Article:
Tomorrow evening I fly to Dublin, which I am looking forward to (Cork would be better though). It’s the return journey that terrifies me. Dublin airport, owing to poor management, has subjected passengers to six hour long queues to board planes in the latest example of logistics chains gone awry because of labour shortages and general lack of foresight. In other parts of Europe, the UK and the US, travel is also proving problematic, such that many may think even more carefully about how and when they move around.
It is likely more daunting for people relocating to new countries. In general, the past four years have seen the climate for those wishing to migrate become harsh, the latest example being the Johnson government’s extension of its ‘asylum’ border to Rwanda.
Migration is one of the yet unanswered puzzles in the debate on globalization – other indicators point towards an end of globalization as we know it and a trend towards a more bordered world. Cross-border investment is becoming more regional and trade is too, the flow of ideas around the world is curtailed and within many countries it is polarised. At an institutional level, coordination between countries has become more problematic.
Yet, owing to the strictures of COVID (over 120,000 movement restrictions have been imposed around the world from the beginning of COVID to this February) we do not have a clear picture of what patterns in migration data look like – most data come with a significant lag. However, some estimates put the decrease in familial migration across borders at close to 35% and in general cross border migration in 2020/21 was at its lowest since 2003. Student migration (to the US and UK) has fallen by around 50%. More troubling was the fact that migrants in countries like Saudi Arabia were amongst the most exposed to COVID and to unemployment.
To that end, the role of migration as a factor that will confirm or reject the end of globalization is still hypothetical – but there are factors to watch for.
To start with most ‘visited’ countries for migrants, are the US, Germany and the UK in the developed world, and Saudi Arabia and Russia in emerging markets. Cities tend to be the locus for most immigrants – 25% of workers in German cities are ‘foreign born’. To that extent a reinvigoration of migrant flows should see more workers from Spain, Portugal, Algeria and Morocco come to Paris and Bordeaux, and more South Americans to Dallas and Miami for instance.
In particular, cities are poles of attraction for elites. A German scholar Max Schich has tracked centuries of data to show how Europe’s cultural elite have gravitated to and from key cities – Rome to Paris to Amsterdam and London. Today, perhaps the most interesting trends in this regard are the movement of entrepreneurs from California to Texas, and the role of Dubai as a locus for Russian and Indian business people.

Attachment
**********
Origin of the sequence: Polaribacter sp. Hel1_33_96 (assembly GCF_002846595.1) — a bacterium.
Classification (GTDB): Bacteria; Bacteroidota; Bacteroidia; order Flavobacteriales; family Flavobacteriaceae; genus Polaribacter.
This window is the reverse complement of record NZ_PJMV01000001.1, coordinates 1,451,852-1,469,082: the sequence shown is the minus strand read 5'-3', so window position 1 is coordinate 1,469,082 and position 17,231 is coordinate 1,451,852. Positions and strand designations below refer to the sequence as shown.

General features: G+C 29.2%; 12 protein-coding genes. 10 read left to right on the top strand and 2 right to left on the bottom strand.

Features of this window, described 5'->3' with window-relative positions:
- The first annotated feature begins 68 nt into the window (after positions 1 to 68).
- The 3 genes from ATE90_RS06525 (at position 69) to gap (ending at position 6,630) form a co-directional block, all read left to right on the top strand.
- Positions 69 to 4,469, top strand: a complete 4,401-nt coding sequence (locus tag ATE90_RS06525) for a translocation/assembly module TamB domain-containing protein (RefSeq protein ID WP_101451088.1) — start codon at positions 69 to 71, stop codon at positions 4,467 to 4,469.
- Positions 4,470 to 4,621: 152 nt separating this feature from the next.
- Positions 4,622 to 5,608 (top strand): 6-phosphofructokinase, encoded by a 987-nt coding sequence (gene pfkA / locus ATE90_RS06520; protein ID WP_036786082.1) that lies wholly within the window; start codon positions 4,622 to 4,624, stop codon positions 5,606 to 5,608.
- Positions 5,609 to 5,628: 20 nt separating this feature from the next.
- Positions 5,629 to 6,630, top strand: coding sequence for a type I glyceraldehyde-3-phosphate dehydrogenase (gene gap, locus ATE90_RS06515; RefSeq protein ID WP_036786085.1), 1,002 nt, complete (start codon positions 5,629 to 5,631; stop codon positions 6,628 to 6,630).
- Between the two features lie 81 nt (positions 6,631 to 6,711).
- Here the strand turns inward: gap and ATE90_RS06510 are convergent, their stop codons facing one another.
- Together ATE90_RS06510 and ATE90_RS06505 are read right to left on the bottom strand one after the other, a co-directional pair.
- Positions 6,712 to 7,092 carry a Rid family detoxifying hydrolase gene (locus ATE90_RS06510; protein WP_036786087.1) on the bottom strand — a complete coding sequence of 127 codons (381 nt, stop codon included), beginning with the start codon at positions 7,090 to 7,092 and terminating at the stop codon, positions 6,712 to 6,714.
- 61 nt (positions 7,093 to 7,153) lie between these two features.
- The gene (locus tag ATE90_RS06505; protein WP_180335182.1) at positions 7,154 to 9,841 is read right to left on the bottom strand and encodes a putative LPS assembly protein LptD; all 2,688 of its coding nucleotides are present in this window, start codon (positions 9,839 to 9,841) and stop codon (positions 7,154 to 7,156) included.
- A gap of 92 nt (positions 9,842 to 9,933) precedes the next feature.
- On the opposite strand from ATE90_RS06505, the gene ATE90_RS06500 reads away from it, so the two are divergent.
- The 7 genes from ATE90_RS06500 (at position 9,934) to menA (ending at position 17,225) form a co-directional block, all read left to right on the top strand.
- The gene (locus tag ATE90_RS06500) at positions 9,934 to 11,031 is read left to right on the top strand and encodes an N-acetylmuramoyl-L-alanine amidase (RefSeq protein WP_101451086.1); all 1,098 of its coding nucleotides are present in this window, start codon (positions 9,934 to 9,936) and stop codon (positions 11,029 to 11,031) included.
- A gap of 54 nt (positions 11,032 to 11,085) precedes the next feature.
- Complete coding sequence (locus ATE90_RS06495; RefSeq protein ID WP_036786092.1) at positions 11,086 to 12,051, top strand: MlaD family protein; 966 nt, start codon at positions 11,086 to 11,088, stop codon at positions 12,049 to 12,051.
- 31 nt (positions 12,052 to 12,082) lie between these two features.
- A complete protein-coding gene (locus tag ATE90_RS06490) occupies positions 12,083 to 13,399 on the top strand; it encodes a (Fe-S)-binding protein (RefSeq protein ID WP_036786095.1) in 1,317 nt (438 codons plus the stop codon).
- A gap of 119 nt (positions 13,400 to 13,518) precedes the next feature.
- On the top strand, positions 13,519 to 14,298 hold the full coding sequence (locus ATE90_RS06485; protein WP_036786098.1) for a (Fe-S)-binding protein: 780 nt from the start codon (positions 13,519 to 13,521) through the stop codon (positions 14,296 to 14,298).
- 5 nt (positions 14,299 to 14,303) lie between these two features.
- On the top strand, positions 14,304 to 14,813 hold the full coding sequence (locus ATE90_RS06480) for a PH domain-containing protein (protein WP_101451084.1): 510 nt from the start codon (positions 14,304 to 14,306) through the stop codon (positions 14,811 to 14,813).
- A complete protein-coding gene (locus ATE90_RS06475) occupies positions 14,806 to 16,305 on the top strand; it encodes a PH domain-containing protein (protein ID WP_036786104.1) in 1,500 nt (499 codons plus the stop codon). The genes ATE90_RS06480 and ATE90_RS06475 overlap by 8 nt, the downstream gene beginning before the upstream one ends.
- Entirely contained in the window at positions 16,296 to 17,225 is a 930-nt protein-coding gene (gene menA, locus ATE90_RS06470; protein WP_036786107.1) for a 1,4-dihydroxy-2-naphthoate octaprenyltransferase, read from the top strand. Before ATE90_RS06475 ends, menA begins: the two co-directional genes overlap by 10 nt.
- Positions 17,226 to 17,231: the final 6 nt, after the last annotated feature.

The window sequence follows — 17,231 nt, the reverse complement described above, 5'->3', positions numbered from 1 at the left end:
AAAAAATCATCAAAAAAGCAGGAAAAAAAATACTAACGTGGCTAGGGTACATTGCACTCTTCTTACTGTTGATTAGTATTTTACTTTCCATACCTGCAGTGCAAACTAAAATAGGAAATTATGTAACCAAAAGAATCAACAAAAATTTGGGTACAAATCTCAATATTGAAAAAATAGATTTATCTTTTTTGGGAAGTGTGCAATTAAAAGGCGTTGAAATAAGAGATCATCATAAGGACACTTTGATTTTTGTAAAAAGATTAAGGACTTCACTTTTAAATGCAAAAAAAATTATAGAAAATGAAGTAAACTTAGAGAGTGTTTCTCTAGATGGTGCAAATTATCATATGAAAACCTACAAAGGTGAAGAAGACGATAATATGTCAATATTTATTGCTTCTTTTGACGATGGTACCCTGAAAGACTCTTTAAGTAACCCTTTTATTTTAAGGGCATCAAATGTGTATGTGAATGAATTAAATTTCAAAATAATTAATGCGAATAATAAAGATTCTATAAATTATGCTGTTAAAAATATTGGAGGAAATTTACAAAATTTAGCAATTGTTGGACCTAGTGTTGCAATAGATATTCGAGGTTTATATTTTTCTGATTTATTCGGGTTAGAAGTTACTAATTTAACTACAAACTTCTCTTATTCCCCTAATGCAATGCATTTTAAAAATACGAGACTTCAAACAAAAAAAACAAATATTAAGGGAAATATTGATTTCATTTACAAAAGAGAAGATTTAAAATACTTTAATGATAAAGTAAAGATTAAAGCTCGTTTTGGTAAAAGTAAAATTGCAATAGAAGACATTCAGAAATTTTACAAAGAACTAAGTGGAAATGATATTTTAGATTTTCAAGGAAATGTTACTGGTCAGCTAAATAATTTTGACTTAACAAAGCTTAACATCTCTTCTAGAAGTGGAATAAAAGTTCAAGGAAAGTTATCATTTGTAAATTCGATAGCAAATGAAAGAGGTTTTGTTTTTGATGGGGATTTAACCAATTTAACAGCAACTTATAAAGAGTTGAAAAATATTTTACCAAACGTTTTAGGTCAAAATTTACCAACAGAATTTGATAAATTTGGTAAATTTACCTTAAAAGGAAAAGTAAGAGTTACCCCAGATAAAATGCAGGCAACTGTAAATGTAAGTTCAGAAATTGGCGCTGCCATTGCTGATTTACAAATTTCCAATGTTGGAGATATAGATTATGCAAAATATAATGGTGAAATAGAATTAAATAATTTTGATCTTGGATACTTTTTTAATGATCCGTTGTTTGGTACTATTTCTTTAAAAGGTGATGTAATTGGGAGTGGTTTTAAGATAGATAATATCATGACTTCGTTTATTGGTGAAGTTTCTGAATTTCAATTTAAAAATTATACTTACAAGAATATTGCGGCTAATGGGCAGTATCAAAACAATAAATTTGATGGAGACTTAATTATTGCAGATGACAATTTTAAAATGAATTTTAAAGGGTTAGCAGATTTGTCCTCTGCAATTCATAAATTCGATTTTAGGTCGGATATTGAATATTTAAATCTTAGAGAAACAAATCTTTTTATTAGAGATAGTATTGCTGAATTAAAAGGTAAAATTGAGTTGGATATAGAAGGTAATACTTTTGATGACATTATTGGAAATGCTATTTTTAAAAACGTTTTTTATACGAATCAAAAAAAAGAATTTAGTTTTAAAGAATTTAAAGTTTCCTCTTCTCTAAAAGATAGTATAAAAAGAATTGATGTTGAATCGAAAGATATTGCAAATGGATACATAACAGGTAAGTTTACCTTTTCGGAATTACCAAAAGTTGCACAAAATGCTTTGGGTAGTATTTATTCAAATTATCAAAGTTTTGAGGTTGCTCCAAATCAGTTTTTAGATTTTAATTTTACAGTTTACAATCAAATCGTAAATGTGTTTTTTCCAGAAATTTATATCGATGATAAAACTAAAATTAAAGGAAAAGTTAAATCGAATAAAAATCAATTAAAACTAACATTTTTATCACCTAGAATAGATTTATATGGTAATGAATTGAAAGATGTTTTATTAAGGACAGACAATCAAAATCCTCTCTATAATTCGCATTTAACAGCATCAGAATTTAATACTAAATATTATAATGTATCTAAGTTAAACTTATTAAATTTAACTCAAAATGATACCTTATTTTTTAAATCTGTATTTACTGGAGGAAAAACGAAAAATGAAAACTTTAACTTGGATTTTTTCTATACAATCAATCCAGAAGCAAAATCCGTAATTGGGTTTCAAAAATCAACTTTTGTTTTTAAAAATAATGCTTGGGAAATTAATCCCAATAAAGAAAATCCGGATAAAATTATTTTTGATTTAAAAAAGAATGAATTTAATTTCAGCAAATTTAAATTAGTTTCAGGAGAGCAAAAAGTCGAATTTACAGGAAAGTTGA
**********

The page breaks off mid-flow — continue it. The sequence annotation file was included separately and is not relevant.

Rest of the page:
There are some important faultlines, Brexit being a case in point where there has been a sharp drop in EU nationals working in the UK (147,000 left in 2020), with these replaced with migrants from non-EU countries like India, though net migration into the UK is at the lowest in over a decade. Hostility to migrants and refugees from policymakers is one of the uglier faces of the post Brexit political landscape in the UK, though it is not exclusively a British phenomenon. Eric Zemmour’s catcalls are an example.
In the context of globalization, a rough rule of thumb I have is that when the migrant (foreign born) population of a country reaches say 15% of the population, integration becomes a decisive factor. There are not many countries that manage to smoothly integrate more ‘foreign born’ than this (Switzerland is one) and it also seems to be a threshold that sparks a negative political reaction. The test for globalization then is whether developed countries have reached the political and economic limits of migration, to the extent that the flow of people into them becomes more controversial, or whether cities in particular can continue to welcome people from overseas.
Refugee flows from Ukraine will play a big role in this debate, and could to an extent crowd out flows from other countries (Iran, Syria for instance). As is now apparent, Russia’s invasion of Ukraine is producing economic side-effects that are making life in emerging countries more difficult (inflation in Turkey is 73%).
To that end, the issue is to what extent climate damage and food shortages lead to population displacement (from East Africa for instance) and coupled with political instability (Venezuela is the prime example where millions have been displaced). The wild card here is Latin America, where surveys (UN) show a huge amount of people across Latin America who express a willingness to migrate (focusing on the USA) because of corruption, high food prices and shortages and political instability.
The beginning of globalization unleashed flows of people (with remittances following in their wake) around the world, mostly to developed countries and their large cities. COVID, and a political-economic backlash have halted these flows, and the invasion of Ukraine has introduced an entirely new variable into the equation. Where people move to, where they are permitted to move to will shape the next phase of globalization.
My sense so far is that migration is becoming more bounded (notably from Africa to Europe), more regional and with a greater emphasis on cultural assimilation. We will likely enter a period where migration is more within countries and regions, less across borders – in that sense it is less ‘free’. At the same time, migration is becoming both more politicised (by Belarus and Russia) and more forced (by climate change and inflation).
Have a great week ahead,